“I was pretty mad at him about it and he knew that,” George says. “What happened after that was they ran the table during the election, and he got to do his own bill. He held to his convictions and he won.”

    The transportation funding package enacted last year included a three-fourths-cent sales tax in the Twin Cities area to fund Metro service operations. It essentially resolved the system’s budget gap, stemming from lost ridership during the pandemic, which is still haunting other big transit agencies. And it set the system up to grow.

    The bill was so significant that it caused Move Minnesota, a transit advocacy group, to totally reorient its attention away from state policy to agency operations. “In terms of funding at Metro transit, I think there is increasingly little work to be done at the state level,” says Sam Rockwell, the group’s executive director. “The transit improvements that need to happen need to happen at the agency level. Do they have the resources to get there now? They really do. That’s a big deal.”

    In addition to the sales tax, the bill included investments in bike and pedestrian infrastructure. It also included new rules requiring state agencies to measure the greenhouse gas emissions of proposed projects and find ways to mitigate them if they would compromise the state’s climate goals. “It was like winning the Super Bowl,” Hornstein says. “It was the pinnacle of a career, I think.”

    Decades of Collaboration

    In his early years in Minnesota, Hornstein worked as a community organizer on transportation and environmental issues. He volunteered on a 1982 state campaign for Paul Wellstone, the fiery progressive who went on to represent Minnesota in the U.S. Senate from 1990 until his death in a plane crash in 2002. In the 1990s, Hornstein worked with organizations like Clean Water Action and founded the progressive advocacy group Jewish Community Action in 1995.

    Dibble, the state senator, met Hornstein in the late 1990s. Dibble was also an activist at the time, working as a community organizer for a group called the Neighborhood Transportation Network, which opposed freeway expansions and backed investments in infrastructure for transit, walking and biking. Then in his late 20s, Dibble was organizing a fundraiser for the network and got a call, out of the blue, from Hornstein, whom he’d never met. Hornstein offered to attend his fundraiser and do his best impersonation of Wellstone for the guests; Dibble accepted. Soon after, Dibble was elected to the state House of Representatives. He served for two years, and then was elected to the state Senate. Hornstein won the election to succeed him in the House.
    Scott Dibble and Frank Hornstein
    Scott Dibble and Frank Hornstein. (Photo Courtesy of Frank Hornstein for House Facebook)
    The two have been working together on transportation issues ever since. Both have cited Wellstone as an inspiration in running for elected office. At the beginning of each legislative session they visit Wellstone’s grave together and say the Kaddish, the Jewish prayer of mourning.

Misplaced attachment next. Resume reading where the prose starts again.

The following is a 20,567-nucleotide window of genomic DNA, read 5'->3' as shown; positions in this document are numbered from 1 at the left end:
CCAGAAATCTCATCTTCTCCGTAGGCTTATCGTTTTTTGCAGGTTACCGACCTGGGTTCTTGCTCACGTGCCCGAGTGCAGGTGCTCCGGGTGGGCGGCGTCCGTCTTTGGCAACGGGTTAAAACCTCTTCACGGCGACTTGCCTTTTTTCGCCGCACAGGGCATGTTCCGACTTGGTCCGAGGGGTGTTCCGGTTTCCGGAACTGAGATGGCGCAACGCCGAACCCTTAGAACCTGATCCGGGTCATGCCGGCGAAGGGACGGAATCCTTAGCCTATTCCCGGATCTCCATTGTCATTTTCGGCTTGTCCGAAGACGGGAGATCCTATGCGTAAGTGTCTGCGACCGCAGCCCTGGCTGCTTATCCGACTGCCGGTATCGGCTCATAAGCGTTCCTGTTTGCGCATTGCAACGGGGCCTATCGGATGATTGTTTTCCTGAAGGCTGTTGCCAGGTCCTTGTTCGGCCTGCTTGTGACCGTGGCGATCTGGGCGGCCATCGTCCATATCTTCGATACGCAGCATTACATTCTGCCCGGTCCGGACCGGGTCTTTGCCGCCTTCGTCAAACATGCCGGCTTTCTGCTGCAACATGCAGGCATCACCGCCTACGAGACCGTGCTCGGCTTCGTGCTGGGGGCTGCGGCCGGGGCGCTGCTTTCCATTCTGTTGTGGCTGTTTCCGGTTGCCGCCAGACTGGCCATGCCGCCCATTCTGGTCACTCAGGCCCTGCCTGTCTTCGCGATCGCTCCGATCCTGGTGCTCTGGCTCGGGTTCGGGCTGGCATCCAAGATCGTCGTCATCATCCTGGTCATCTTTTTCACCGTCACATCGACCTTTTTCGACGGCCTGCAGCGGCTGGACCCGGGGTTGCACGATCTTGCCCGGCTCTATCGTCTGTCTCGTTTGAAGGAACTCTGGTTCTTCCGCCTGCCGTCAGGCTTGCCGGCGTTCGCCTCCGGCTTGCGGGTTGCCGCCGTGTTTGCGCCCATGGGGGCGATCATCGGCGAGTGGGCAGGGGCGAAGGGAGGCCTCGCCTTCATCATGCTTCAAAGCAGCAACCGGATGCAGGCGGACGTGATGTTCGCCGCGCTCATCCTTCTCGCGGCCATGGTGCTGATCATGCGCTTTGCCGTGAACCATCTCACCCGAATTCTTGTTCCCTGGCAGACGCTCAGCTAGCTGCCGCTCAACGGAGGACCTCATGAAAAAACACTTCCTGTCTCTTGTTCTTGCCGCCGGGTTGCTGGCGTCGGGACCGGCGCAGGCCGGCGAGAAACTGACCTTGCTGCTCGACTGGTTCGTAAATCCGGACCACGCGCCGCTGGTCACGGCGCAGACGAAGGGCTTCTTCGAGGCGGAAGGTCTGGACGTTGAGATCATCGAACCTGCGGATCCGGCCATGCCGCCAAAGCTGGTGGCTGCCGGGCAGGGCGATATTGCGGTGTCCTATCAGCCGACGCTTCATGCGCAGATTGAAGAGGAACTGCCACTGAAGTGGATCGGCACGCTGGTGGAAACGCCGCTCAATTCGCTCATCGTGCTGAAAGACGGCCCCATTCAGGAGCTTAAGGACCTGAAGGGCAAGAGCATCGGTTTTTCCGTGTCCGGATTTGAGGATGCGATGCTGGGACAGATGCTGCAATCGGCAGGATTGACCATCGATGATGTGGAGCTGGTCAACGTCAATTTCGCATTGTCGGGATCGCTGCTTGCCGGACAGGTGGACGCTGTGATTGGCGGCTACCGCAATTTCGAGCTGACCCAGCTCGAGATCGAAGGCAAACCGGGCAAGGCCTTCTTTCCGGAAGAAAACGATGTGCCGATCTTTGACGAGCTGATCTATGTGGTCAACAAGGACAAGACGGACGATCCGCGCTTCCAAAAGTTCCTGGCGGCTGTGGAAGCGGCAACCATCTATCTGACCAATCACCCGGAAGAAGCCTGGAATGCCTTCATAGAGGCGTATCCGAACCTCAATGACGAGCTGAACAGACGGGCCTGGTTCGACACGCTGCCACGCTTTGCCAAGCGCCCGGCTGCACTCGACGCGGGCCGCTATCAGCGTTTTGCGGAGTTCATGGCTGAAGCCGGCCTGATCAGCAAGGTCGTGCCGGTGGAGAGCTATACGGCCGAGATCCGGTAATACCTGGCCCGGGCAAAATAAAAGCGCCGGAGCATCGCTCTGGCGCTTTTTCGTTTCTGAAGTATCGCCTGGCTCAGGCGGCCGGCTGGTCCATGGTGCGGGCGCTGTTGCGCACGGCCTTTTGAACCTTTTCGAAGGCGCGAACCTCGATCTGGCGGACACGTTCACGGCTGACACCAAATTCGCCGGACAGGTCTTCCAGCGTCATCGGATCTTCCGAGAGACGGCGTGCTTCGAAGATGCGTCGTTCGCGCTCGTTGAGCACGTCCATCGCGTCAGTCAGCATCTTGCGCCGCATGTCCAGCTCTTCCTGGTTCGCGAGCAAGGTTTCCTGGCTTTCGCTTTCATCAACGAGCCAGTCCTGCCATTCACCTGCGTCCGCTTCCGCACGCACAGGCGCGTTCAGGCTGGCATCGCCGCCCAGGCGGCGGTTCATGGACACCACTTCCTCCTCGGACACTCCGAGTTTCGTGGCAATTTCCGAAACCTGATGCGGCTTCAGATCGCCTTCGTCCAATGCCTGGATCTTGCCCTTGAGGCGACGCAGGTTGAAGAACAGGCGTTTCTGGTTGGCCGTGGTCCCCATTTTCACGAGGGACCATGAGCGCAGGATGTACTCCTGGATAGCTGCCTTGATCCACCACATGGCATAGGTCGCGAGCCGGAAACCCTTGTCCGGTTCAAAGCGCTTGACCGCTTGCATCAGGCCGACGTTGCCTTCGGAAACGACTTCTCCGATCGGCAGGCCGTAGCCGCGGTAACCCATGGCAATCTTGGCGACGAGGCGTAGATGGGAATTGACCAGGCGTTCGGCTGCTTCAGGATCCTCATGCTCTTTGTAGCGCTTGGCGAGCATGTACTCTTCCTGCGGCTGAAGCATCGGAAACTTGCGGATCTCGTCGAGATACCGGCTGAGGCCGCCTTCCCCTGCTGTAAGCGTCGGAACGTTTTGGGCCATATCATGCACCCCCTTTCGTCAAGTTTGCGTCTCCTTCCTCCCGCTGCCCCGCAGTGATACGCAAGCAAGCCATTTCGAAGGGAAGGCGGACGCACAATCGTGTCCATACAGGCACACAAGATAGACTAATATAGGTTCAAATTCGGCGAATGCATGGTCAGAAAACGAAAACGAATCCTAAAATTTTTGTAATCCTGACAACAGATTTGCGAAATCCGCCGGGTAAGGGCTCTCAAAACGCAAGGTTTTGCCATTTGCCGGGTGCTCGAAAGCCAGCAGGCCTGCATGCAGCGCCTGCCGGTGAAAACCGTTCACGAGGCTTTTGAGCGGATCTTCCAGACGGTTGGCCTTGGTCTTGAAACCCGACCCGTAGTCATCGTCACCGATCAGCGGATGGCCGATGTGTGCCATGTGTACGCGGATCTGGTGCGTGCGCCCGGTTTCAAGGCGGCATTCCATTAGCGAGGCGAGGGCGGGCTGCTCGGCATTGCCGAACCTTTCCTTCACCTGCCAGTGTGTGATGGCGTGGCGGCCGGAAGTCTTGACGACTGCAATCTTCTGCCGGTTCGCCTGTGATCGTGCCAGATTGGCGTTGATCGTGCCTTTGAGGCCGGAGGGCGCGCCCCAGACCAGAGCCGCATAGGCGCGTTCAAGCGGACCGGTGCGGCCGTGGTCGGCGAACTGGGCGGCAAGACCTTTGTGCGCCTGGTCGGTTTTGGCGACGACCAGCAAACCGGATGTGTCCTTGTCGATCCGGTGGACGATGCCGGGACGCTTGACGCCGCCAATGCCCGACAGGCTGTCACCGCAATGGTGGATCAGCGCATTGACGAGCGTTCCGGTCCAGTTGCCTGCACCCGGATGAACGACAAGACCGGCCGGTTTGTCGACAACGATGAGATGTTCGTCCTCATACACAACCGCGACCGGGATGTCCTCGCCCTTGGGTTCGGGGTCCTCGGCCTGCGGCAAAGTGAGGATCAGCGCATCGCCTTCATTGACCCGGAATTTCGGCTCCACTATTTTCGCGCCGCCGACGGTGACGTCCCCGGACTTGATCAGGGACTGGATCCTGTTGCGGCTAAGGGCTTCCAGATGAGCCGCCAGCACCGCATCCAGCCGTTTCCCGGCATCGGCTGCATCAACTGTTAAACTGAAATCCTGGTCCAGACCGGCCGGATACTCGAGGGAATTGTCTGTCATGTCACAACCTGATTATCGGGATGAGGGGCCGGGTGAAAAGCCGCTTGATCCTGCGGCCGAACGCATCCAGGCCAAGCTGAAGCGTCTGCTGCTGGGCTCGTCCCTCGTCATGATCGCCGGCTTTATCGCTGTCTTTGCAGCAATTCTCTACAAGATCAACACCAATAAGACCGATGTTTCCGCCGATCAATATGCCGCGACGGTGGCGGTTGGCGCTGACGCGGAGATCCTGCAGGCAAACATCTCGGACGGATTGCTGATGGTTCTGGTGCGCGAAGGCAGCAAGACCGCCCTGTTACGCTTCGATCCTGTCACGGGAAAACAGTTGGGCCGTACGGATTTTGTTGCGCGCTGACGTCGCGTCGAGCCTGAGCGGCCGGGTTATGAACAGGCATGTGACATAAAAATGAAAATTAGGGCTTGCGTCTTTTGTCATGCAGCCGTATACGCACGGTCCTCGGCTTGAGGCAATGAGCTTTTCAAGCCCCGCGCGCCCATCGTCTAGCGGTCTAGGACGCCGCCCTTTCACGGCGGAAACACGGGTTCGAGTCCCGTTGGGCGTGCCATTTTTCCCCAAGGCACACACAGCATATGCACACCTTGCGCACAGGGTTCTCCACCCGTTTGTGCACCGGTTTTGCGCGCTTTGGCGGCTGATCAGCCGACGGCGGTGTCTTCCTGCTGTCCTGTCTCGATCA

In 2008, when gay marriage was still illegal in Minnesota, Hornstein flew to California to celebrate Dibble’s marriage to his husband, Richard Leyva, and spoke at their wedding. Hornstein’s wife, Marcia Zimmerman, a rabbi at Temple Israel in Minneapolis, has described Hornstein and Dibble as “work spouses.”

    Dibble himself says, “What I say about Frank is he carries on the tradition of the happy warrior, which is kind of a Minnesota hallmark.”

    A Fair Hearing

    State Rep. Brad Tabke, the DFL vice chair of the transportation committee, likes to poke fun at Hornstein for regularly misplacing his glasses and not knowing how to use his phone. But he says it doesn’t matter because Hornstein has everyone’s phone number memorized.

    Political opponents are eager to claim Hornstein as a friend too. Republicans say Hornstein, as chair of the House transportation committee, goes out of his way to give hearings to bills introduced by members of the minority party, even when there is little chance of their ideas being passed. “He’s known in the Republican caucus as one of the fairest and kindest chairs of the other party. He’s very well liked,” says state Rep. Jon Koznick, a Republican who represents a suburban district in the Twin Cities metro area.

    Hornstein respects people he disagrees with, says state Rep. John Petersburg, currently the top Republican on the transportation committee after swapping the chair with Hornstein repeatedly over the last decade. “Back when my late wife passed away, he actually had someone drive him down to the funeral, which I’ll always remember,” says Petersburg, who is also retiring at the end of the year.

    Hornstein, expecting his first grandchild in April, says he’ll stay involved in transportation and climate advocacy. “It’s a good run, 22 years, and I feel like I’ve accomplished most of my goals as a legislator,” he says. “And as a community organizer … I think it’s also important to make way for new voices.”

    Colleagues say they’ll miss his impressions — not just of Dylan and Wellstone but Gov. Tim Walz, former Gov. Jesse Ventura and Vermont Sen. Bernie Sanders. He pulls them out at tough times to break the tension. As another mark of his impact, Hornstein notes that his son, Max, performs as a standup comic in Brooklyn.

    “The job is serious,” Hornstein says, “but you can’t take it too seriously.”

    Jared Brey is a senior staff writer for Governing. He can be found on Twitter at @jaredbrey.